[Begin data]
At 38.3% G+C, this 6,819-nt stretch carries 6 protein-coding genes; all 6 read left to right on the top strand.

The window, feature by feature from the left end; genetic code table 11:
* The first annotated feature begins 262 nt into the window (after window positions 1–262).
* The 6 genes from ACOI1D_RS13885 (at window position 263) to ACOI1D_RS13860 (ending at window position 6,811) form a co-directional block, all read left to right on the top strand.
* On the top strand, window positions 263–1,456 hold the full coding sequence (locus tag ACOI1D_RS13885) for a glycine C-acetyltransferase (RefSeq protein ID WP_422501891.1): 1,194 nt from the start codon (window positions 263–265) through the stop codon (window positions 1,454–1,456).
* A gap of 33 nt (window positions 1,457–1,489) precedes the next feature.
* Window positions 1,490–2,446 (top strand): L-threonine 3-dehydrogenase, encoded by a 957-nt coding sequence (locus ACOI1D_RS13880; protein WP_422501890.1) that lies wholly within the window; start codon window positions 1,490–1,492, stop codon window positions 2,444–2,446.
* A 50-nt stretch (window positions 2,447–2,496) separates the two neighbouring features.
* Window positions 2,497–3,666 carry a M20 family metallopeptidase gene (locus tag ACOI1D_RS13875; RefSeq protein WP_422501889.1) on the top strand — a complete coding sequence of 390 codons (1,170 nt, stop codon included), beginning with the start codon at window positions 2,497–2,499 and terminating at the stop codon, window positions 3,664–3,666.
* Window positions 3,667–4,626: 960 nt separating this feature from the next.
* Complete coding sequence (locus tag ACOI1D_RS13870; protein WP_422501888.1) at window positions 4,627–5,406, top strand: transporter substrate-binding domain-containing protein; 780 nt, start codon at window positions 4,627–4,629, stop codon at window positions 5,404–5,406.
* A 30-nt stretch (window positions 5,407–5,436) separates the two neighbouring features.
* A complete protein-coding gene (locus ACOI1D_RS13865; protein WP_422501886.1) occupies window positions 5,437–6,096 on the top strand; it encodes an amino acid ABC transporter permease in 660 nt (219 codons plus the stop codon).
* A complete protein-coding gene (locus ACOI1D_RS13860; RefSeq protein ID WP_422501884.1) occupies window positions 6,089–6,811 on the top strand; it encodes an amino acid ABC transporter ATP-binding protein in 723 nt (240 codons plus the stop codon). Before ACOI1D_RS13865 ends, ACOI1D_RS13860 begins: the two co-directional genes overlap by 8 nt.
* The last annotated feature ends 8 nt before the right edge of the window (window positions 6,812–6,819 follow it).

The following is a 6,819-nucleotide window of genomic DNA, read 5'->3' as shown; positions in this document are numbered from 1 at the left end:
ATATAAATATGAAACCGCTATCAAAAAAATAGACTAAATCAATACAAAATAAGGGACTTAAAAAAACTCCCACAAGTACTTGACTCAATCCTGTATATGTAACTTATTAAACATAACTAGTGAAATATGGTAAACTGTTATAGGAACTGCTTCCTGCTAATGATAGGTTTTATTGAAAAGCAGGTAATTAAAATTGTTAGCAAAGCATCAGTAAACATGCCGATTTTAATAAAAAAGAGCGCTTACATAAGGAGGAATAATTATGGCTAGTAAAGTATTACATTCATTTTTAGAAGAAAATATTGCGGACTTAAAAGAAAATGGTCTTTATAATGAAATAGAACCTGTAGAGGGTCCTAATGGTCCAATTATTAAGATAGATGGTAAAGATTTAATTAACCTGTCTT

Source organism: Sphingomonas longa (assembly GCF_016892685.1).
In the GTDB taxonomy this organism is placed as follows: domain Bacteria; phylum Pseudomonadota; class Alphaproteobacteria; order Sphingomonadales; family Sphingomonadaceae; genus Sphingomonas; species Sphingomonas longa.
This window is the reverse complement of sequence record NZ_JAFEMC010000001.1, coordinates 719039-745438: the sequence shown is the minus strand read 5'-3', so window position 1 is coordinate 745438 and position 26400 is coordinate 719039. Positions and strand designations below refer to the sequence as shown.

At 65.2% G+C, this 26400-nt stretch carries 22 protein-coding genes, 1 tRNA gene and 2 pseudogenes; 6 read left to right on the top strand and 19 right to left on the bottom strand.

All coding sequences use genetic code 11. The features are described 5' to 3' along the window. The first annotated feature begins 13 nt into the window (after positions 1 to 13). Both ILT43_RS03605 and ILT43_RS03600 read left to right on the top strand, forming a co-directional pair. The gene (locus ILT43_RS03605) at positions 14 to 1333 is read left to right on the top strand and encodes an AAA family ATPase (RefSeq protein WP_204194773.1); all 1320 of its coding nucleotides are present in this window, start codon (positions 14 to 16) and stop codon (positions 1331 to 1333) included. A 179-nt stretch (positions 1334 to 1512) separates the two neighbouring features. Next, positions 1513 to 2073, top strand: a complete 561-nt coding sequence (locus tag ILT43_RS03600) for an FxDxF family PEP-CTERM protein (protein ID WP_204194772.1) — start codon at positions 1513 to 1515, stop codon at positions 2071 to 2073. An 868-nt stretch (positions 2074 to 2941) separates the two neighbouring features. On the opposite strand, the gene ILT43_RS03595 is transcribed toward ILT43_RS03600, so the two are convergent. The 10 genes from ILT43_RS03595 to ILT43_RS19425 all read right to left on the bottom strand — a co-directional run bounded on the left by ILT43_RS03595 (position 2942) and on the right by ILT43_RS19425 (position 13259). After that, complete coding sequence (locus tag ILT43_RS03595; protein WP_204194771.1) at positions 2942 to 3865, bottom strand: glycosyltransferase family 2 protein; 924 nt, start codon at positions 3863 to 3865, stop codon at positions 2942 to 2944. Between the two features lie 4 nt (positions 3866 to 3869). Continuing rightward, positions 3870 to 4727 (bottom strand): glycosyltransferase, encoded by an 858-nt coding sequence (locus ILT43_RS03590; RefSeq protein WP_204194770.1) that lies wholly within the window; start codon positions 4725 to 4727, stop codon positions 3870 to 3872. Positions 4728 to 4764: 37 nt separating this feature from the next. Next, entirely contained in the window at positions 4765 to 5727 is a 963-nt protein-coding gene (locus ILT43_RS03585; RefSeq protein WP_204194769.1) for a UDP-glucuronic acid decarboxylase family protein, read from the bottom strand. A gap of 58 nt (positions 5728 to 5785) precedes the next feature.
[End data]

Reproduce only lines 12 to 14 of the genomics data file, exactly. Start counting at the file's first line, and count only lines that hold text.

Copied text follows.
* A 30-nt stretch (window positions 5,407–5,436) separates the two neighbouring features.
* A complete protein-coding gene (locus ACOI1D_RS13865; protein WP_422501886.1) occupies window positions 5,437–6,096 on the top strand; it encodes an amino acid ABC transporter permease in 660 nt (219 codons plus the stop codon).
* A complete protein-coding gene (locus ACOI1D_RS13860; RefSeq protein ID WP_422501884.1) occupies window positions 6,089–6,811 on the top strand; it encodes an amino acid ABC transporter ATP-binding protein in 723 nt (240 codons plus the stop codon). Before ACOI1D_RS13865 ends, ACOI1D_RS13860 begins: the two co-directional genes overlap by 8 nt.